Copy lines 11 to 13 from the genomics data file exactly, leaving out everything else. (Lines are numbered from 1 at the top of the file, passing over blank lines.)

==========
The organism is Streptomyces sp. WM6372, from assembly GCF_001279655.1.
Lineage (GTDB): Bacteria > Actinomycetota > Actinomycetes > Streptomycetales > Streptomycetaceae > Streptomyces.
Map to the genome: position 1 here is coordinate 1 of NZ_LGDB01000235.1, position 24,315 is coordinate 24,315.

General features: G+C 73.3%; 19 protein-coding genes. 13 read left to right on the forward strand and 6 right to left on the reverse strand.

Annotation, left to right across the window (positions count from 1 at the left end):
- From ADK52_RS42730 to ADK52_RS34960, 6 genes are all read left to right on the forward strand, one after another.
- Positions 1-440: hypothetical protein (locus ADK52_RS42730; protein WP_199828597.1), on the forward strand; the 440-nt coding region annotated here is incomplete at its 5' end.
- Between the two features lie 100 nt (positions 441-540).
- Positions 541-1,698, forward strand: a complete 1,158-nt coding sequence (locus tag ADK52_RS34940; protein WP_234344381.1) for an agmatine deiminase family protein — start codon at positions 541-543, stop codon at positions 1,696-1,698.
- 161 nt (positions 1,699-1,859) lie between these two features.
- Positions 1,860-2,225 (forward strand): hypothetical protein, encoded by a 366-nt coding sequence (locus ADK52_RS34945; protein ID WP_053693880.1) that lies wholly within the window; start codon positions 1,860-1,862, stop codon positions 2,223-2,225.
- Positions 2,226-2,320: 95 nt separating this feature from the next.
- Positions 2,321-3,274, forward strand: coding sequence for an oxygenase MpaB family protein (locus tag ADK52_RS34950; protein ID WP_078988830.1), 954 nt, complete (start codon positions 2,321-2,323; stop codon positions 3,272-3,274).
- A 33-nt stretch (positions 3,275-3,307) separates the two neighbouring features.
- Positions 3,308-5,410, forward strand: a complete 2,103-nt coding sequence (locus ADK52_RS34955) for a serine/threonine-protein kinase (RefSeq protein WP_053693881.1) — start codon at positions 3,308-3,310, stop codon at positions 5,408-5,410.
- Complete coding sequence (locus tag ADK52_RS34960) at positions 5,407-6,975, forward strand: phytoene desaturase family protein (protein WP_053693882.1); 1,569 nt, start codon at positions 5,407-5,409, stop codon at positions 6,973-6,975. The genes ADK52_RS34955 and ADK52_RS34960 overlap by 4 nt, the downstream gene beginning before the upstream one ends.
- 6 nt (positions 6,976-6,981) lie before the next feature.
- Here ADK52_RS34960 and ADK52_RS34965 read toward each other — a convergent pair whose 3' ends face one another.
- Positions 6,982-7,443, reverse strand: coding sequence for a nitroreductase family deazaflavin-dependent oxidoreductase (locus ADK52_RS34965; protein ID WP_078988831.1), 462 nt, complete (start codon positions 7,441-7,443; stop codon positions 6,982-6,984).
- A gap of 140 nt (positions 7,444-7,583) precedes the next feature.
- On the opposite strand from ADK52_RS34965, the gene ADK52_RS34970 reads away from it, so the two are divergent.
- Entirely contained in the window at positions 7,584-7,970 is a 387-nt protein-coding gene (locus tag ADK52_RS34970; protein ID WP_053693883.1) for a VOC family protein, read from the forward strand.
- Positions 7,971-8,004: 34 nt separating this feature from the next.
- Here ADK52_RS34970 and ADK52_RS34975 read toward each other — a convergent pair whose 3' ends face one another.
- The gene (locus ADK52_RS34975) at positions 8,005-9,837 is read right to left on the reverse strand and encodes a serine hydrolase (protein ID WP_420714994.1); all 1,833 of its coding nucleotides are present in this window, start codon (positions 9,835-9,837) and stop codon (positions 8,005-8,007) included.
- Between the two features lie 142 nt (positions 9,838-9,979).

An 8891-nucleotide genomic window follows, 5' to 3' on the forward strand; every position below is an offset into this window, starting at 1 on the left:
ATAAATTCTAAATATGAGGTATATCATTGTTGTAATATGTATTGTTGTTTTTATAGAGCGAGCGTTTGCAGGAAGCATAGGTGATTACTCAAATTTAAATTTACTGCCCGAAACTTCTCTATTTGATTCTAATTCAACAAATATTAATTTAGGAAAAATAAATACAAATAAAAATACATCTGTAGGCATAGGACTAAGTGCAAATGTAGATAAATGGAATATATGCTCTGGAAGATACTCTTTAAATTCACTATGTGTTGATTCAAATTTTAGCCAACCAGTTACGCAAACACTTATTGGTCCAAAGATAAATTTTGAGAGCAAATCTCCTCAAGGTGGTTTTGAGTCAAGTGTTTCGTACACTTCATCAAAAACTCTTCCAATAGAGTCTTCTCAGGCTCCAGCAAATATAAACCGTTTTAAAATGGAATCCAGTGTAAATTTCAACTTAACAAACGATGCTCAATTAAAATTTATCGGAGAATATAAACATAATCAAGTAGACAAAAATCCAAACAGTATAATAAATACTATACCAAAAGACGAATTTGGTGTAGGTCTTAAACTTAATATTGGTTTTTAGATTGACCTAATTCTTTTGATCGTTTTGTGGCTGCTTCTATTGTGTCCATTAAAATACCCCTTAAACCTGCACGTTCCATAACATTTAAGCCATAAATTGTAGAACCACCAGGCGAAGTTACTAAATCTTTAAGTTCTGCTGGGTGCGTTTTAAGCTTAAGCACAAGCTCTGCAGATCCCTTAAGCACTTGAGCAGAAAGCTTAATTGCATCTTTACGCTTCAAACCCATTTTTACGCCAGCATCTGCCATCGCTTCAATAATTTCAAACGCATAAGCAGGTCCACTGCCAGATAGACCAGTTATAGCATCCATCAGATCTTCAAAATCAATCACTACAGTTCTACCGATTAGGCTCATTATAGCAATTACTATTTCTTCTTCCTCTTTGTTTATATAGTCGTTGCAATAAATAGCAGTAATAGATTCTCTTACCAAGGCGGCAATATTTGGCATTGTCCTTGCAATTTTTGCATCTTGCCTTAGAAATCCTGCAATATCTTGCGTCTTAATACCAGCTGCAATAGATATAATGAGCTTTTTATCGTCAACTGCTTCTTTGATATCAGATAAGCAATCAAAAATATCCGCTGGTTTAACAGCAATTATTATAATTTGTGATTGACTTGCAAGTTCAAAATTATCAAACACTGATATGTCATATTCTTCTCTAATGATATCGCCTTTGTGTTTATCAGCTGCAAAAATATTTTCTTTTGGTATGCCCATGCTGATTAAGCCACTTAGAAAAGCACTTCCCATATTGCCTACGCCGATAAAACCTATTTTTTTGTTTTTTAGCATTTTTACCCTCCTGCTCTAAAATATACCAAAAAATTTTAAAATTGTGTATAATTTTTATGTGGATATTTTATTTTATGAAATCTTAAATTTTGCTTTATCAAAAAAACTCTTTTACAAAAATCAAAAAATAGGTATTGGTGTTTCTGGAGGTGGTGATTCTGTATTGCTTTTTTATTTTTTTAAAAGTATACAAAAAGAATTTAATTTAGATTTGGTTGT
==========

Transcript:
- Positions 1,860-2,225 (forward strand): hypothetical protein, encoded by a 366-nt coding sequence (locus ADK52_RS34945; protein ID WP_053693880.1) that lies wholly within the window; start codon positions 1,860-1,862, stop codon positions 2,223-2,225.
- Positions 2,226-2,320: 95 nt separating this feature from the next.
- Positions 2,321-3,274, forward strand: coding sequence for an oxygenase MpaB family protein (locus tag ADK52_RS34950; protein ID WP_078988830.1), 954 nt, complete (start codon positions 2,321-2,323; stop codon positions 3,272-3,274).